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BMZ Review: Ultimate X
By Herb Lash

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BMZ Review of Ultimate X
Written by: Herb Lash
Source: Big Movie Zone
Date: May 2002

     

Category: Reviews

Before there were eXtremely cool motocross athletes there was Evel Kneivel. He jumped Vegas fountains, lived large and threw fistfuls of money at his fans. He partied and broke a lot of bones and made money all the while. Evel was the Original Gangster of extreme sporting. The Big Movie ULTIMATE X smoothes out the rough edges of Evel's bad boy tradition and delivers a film that keeps mom and dad in on the cool - Disney with a little flava. By comparison, MTV's wild child JACK ASS and more than a decade's worth of punkish skate videos make ULTIMATE X seem unnaturally constrained - a little like Huckleberry Finn squeezed into his Sunday best. Still, Huckleberry is always good for a good time. If you know anything about ESPN's X Games you will get great new images of the totally expected. If you've never heard of Tony Hawk and have no idea what it means to pull off a double peg grind - this Giant Screen film will provide you with more than a few wows.

The movie highlights the culturally related sports of freestyle motocross, halfpipe skateboarding, BMX racing/freestyle and street luge. A handful of the top pros in the business are seen streaking, tumbling and soaring across the screen. Relaxed, on-camera interviews provide faces and personalities to go along with the eXtreme feats. ULTIMATE X gives a nutshell history of the evolution of the X-Games, but spectacle is the thing here - the filmmakers never stray too far away from eXtremers doing their thing. A relentless Top 40 soundtrack and some colorful fan commentary help break the monotony of the clip/interview/clip/interview formula. The vaulting motocross jumps light up and use the entire six-story screen - the immersive magic takes hold and you have a stadium seat. But because it was shot for television, the blow up of Tony Hawk's seemingly impossible 900 vert ramp rotation comes across looking only slightly impressive. The blown up original fills only 1/3 the Giant Screen - a continuation of an ugly trend in Large Format filmmaking. If a Big Movie can't be made without a large dose of footage and interviews not shot with the Giant Screen in mind - it might be worth asking if the subject is worthy of the LF treatment. EVEREST got away with digital video blowups (of interview segments) because of the immense drama captured on tape - not because of the images. The vintage photographs in SHACKLETON'S ANTARCTIC ADVENTURE are intrinsically powerful at any size. But using digital blow-ups to create narrative structure denies the audience what they came for - SIZE. Granted, the enormous, six story-tall talking head interview is problematic - but the 1/3 screen digital blow-up looks bad and seems the least creative solution.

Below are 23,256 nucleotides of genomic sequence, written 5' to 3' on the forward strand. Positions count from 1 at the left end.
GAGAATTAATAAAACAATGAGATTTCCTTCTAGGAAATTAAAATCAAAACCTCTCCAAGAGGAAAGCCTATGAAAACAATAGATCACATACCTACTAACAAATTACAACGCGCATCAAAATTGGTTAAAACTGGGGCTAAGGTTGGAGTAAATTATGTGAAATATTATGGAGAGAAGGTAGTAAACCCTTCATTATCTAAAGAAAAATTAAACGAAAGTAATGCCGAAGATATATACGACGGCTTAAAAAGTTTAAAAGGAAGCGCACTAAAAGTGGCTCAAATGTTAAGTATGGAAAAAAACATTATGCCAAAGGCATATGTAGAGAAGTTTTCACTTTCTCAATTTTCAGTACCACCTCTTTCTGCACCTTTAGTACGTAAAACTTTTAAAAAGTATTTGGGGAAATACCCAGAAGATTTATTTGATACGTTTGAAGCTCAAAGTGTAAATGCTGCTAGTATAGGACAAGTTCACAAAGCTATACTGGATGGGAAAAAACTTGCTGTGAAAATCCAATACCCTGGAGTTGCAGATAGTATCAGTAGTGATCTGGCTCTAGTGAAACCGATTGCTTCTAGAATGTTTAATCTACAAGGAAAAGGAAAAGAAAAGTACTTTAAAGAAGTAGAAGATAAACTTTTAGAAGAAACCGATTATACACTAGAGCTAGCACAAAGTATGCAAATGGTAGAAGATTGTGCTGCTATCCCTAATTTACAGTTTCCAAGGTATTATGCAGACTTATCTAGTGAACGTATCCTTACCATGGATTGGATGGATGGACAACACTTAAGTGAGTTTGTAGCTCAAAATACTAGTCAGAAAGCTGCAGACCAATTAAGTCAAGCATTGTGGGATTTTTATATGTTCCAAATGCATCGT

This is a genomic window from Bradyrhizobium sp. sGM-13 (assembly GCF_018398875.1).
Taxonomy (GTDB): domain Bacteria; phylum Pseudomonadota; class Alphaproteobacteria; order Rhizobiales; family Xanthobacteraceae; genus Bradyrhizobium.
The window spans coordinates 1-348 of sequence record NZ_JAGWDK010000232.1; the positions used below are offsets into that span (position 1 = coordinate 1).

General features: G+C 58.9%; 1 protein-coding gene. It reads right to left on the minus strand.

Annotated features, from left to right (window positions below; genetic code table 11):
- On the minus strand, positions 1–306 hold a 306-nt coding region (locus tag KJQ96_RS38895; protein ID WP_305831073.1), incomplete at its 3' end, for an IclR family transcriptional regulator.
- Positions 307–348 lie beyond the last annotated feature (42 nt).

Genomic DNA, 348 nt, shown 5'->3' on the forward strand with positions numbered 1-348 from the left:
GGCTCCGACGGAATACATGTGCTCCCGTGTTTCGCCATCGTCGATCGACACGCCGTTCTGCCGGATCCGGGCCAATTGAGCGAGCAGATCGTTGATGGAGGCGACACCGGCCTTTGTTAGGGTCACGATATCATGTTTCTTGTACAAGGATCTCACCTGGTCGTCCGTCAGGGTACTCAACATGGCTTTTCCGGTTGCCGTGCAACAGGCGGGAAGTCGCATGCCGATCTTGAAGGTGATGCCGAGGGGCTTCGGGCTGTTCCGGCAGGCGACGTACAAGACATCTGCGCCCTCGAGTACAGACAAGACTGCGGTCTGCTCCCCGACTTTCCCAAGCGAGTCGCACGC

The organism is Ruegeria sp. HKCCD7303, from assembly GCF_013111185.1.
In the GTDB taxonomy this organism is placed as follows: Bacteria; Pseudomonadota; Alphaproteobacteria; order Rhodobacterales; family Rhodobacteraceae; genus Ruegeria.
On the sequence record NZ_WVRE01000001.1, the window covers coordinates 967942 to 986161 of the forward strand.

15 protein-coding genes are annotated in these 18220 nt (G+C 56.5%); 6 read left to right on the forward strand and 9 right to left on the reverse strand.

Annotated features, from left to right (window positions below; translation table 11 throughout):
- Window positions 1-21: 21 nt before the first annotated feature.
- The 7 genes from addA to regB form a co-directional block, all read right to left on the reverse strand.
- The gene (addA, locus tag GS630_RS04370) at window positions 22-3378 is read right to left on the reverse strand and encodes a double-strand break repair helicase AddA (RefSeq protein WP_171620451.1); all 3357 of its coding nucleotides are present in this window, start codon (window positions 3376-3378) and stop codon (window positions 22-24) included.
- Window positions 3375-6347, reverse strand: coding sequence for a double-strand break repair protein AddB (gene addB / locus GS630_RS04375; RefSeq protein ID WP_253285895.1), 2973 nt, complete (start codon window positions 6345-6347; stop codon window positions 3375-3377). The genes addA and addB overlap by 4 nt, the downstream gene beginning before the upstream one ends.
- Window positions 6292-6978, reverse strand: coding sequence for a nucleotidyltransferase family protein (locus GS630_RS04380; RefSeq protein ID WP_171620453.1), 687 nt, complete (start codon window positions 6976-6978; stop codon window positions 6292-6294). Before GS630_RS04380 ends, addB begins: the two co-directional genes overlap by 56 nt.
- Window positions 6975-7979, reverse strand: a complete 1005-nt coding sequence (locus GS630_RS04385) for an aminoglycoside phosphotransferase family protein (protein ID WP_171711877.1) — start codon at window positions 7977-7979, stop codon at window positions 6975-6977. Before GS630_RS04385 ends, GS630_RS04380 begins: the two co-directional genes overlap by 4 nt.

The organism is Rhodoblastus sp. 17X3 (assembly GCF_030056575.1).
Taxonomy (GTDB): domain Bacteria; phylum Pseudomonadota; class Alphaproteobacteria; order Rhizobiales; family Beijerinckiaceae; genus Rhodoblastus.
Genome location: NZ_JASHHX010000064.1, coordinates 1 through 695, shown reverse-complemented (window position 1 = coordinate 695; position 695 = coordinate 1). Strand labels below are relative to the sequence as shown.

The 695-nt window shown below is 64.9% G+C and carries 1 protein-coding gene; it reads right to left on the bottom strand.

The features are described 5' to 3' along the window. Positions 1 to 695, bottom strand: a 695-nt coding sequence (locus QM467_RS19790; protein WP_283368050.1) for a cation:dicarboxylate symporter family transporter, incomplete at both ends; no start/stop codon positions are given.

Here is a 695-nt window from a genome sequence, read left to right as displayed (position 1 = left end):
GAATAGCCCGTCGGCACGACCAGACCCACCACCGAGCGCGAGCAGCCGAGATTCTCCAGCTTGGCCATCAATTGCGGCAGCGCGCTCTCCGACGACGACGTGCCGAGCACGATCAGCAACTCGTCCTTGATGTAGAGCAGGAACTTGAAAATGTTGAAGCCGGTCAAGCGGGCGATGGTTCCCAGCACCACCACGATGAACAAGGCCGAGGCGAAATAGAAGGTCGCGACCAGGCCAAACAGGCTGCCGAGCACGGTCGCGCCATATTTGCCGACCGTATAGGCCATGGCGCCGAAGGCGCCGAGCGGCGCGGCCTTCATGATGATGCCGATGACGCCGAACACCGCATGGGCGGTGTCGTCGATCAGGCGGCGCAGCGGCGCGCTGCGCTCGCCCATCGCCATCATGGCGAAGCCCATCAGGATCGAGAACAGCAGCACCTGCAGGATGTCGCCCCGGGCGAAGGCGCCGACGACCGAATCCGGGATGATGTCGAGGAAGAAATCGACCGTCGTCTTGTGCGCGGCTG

For the core Large Format film fan and anybody who knows how to land an ollie, ULTIMATE X celebrates extreme cajones without really exhibiting any. The film takes no risks and has about as much street credibility as a street luger (not much). Just like it was meant to be, the film is good, clean family fun - but the cool kids will probably stick to JACK ASS and old clips of Evel Kneivel jumping the Snake River in a rocket ship.

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